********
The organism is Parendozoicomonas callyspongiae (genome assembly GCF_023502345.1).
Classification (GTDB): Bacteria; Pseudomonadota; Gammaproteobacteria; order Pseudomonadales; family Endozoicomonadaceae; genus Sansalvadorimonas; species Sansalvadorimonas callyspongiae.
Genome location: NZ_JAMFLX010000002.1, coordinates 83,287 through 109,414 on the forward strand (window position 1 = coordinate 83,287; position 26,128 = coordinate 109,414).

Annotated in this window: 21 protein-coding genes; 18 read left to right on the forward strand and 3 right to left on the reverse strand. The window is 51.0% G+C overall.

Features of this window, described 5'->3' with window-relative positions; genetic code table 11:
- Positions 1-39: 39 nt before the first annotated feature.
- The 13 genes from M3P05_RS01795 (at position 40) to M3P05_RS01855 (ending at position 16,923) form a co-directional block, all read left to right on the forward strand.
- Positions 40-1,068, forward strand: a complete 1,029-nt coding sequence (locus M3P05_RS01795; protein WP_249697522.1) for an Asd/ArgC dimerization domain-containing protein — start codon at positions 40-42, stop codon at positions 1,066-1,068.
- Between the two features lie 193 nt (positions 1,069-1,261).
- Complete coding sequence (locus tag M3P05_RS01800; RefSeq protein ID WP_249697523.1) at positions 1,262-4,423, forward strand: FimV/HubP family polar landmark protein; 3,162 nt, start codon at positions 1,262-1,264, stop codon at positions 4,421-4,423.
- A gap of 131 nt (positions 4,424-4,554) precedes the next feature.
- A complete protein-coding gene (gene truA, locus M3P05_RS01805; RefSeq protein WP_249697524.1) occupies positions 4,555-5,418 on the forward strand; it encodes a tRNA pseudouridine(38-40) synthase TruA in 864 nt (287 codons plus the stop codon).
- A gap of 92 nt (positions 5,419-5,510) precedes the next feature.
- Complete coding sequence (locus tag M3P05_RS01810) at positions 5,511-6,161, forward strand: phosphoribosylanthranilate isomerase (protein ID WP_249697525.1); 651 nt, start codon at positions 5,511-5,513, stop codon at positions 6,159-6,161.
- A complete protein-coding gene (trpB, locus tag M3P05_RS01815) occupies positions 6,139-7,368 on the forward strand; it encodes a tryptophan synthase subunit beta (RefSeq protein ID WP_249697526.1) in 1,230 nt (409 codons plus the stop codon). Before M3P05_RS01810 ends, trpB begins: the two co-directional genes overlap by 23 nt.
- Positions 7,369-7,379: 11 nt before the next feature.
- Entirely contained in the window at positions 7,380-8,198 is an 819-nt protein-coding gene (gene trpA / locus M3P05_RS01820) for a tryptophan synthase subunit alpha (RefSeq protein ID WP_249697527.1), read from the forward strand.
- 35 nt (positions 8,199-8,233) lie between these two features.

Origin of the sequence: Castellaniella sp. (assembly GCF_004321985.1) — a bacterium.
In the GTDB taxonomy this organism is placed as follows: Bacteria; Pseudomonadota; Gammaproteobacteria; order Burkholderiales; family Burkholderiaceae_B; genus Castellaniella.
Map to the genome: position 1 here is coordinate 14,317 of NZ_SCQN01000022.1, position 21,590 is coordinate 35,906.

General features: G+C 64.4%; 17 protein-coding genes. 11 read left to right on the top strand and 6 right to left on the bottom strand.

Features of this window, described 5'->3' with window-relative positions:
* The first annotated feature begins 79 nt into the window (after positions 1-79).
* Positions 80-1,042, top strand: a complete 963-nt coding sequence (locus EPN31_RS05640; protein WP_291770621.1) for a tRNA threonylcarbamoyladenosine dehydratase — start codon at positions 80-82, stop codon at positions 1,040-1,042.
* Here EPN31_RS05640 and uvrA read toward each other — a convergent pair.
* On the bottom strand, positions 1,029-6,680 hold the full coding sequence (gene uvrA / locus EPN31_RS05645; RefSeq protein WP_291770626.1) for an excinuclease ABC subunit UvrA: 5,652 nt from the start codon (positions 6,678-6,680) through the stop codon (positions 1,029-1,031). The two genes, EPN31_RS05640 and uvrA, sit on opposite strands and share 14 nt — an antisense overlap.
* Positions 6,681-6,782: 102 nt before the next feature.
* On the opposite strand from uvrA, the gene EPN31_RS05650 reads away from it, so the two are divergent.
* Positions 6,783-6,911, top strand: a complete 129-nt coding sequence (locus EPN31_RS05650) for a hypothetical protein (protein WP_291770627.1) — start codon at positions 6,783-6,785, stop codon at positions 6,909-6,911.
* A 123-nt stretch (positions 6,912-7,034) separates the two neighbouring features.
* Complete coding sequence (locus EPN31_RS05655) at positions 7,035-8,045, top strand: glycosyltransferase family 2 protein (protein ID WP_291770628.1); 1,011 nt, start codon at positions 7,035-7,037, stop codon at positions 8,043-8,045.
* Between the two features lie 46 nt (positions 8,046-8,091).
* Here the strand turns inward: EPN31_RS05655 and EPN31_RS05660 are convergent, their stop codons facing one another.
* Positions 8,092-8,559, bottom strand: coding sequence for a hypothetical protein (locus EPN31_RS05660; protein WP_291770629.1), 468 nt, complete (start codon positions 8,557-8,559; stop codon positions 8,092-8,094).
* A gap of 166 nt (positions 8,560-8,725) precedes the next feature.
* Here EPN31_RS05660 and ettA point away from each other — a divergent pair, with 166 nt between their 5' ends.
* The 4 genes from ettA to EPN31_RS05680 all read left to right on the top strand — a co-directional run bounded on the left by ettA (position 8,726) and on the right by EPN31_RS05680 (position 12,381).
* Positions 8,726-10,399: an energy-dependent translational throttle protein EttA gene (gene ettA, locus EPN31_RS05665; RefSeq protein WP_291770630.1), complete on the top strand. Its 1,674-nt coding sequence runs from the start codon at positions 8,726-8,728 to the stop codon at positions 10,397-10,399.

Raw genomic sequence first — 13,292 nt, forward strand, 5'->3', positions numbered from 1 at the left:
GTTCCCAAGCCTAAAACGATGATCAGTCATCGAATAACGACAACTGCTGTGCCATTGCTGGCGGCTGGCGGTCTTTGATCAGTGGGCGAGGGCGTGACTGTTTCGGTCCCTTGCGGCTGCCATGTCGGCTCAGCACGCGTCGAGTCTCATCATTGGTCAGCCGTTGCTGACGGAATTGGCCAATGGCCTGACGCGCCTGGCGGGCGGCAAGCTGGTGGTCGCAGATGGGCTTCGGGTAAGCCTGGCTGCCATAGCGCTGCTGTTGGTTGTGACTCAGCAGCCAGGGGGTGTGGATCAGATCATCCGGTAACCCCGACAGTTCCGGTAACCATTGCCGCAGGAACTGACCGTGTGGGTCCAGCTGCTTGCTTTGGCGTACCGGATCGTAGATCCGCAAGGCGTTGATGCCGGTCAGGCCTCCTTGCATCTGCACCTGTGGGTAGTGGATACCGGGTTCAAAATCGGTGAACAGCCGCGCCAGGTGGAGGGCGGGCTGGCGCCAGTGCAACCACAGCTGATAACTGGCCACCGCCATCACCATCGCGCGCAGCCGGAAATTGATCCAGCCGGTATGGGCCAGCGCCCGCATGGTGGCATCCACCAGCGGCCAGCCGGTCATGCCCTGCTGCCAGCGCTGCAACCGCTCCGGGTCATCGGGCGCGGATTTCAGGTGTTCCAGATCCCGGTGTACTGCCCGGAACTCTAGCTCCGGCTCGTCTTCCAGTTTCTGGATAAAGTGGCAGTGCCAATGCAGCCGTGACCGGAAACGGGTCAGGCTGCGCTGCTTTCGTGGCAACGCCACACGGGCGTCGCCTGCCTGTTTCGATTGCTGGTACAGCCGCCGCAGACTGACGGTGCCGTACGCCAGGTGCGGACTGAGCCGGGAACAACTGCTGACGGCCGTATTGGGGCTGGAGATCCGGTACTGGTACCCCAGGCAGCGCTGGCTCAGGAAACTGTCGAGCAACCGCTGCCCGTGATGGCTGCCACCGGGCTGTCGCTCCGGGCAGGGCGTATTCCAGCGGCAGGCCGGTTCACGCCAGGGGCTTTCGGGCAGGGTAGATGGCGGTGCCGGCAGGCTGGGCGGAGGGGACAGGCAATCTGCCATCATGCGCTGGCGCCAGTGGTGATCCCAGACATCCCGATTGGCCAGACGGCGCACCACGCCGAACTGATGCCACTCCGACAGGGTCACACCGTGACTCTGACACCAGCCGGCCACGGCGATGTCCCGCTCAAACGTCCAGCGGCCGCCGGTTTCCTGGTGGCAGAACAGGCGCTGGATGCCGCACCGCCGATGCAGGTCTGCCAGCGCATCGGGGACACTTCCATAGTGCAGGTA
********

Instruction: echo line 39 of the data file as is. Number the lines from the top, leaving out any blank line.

* Positions 8,726-10,399: an energy-dependent translational throttle protein EttA gene (gene ettA, locus EPN31_RS05665; RefSeq protein WP_291770630.1), complete on the top strand. Its 1,674-nt coding sequence runs from the start codon at positions 8,726-8,728 to the stop codon at positions 10,397-10,399.